This dresser was an old Goodwill find from the very beginning of my furniture painting days. My little bitty newborns had tons of clothes and nowhere to put them, so I picked up this $25 solid wood dresser and painted it navy. It sat in their closet (the only place we had room for it) until we gave their room a little makeover which included a new dresser.
Rather than selling as-is with the blah navy, I decided to give it a creative makeover. Country Chic Paint’s Limited Edition Fall/Winter color Nocturnal was the starting point of my plan. It’s a foresty olive green and instantly made me think woodland themed nursery. It took two coats to cover all the navy. When the paint dried I used an off-white chalk paint brushed on a foam stamp to add deer silhouettes to the sides. I wanted the stamps to be imperfect and distressed so I alternated how hard and where on the stamp I actually pressed to get a different look each time.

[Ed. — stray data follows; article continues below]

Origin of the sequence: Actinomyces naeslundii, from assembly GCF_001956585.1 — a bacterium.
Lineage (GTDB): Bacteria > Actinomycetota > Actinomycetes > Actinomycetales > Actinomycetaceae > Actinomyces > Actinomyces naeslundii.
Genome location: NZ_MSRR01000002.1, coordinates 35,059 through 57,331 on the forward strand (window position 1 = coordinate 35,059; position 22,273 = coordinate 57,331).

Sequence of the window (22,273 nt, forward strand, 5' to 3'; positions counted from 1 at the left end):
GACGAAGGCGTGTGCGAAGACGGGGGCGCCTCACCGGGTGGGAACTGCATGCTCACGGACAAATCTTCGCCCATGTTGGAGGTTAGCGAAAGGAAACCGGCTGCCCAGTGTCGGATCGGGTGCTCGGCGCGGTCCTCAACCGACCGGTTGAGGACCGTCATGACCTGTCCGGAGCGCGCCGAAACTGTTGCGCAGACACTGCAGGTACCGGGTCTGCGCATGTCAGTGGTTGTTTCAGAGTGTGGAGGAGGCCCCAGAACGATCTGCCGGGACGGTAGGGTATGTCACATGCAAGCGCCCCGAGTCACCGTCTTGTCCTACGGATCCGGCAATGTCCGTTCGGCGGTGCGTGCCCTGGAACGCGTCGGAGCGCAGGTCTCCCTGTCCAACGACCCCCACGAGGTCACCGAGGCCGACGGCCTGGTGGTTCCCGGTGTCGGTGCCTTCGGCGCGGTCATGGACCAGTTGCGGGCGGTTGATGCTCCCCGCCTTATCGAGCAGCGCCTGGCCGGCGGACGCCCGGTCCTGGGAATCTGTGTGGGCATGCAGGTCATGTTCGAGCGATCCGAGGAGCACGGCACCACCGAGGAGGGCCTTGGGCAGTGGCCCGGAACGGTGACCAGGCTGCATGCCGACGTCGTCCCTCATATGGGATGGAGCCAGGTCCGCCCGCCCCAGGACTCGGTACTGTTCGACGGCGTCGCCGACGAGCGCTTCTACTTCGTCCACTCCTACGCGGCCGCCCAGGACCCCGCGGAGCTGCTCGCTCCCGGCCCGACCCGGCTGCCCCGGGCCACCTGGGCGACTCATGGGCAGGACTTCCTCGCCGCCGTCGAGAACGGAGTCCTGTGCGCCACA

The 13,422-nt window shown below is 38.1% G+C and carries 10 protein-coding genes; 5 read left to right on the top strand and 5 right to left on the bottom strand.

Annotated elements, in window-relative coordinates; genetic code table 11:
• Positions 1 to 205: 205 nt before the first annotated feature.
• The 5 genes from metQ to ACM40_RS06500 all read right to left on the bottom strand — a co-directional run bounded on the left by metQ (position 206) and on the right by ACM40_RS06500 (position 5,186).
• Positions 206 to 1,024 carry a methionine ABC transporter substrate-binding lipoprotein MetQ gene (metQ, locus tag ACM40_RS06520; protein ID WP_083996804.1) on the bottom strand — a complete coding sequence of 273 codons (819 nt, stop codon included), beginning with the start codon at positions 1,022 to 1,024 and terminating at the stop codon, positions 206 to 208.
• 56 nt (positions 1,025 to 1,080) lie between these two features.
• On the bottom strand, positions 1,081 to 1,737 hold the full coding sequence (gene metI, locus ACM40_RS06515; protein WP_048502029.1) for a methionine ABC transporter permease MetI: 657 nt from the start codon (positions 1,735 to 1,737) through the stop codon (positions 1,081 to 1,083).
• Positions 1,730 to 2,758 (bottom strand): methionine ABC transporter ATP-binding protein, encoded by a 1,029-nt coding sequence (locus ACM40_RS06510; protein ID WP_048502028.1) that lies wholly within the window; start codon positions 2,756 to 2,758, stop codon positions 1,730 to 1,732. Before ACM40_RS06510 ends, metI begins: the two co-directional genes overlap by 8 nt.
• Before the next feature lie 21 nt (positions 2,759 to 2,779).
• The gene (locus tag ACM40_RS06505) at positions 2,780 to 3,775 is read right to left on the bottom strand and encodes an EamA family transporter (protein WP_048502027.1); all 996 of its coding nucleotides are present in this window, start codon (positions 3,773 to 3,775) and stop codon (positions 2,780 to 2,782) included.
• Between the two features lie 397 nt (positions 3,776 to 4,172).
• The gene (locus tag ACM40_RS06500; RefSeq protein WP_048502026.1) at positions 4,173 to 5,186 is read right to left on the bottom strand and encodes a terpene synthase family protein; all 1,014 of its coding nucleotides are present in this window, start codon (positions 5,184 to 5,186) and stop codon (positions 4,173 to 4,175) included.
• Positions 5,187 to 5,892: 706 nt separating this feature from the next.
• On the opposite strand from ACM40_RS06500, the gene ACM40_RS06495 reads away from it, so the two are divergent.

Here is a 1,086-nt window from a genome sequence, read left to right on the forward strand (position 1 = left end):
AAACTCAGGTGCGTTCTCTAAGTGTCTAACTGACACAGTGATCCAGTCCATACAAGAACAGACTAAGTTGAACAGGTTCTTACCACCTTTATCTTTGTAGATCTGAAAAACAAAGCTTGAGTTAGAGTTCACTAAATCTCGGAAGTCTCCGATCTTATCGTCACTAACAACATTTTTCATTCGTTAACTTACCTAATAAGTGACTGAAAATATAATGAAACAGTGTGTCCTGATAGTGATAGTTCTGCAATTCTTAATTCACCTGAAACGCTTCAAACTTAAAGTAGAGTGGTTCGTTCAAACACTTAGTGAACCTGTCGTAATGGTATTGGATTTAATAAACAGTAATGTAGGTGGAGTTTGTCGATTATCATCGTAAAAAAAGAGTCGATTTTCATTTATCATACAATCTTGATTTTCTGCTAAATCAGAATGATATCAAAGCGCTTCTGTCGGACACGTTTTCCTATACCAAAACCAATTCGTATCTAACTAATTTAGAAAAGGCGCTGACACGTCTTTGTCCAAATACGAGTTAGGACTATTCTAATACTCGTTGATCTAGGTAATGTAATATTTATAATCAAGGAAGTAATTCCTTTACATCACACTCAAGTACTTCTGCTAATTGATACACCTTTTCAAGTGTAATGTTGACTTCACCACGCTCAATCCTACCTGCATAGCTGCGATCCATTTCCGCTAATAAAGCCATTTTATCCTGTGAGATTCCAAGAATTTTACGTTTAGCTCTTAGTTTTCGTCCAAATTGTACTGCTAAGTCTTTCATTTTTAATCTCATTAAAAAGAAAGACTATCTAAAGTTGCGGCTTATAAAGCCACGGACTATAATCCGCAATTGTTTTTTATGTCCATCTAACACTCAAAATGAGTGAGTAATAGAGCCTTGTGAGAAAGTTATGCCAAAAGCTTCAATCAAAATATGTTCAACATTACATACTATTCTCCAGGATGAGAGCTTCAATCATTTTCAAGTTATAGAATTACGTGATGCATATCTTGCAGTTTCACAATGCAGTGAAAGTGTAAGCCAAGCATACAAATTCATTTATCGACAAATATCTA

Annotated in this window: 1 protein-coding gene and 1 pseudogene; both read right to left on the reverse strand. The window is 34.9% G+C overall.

I used my handy-dandy gel stain trick for the top. Actually, since I didn’t have enough gel stain left to cover the entire top, I mixed it with the little bit of Minwax Jacobean wood stain I had on hand. If you do this make sure you shake the mixed contents VERY well in a tightly sealed can so there are no clumps. The problem with using regular wood stain over a painted surface is the extended dry time. It takes days to fully dry and during this time the surface is very sticky and shows all fingerprints, so I don’t recommend regular stain over chalk paint.
After about 30 hours of dry time, I took a lint free cotton cloth and gently rubbed the top down in long strokes side to side (the same direction as my brush strokes). This removes the excess stain and preps your surface for sealing. I used General Finishes Top Coat to seal. This is a water based, easy to apply matte sealant that’s odor-free and dries very quickly. I love it and use it for all my stained surfaces (it works on paint too).
I love the wood knobs I found at Hobby Lobby for the top drawers and paired them with hand-tied rope handles. To make these handles, cut 24″ of rope and tie knots about 5-6″ apart, making sure to leave plenty of excess to tie inside the drawer to secure the handles.
And there you have it, a woodland themed dresser ready to find a new home.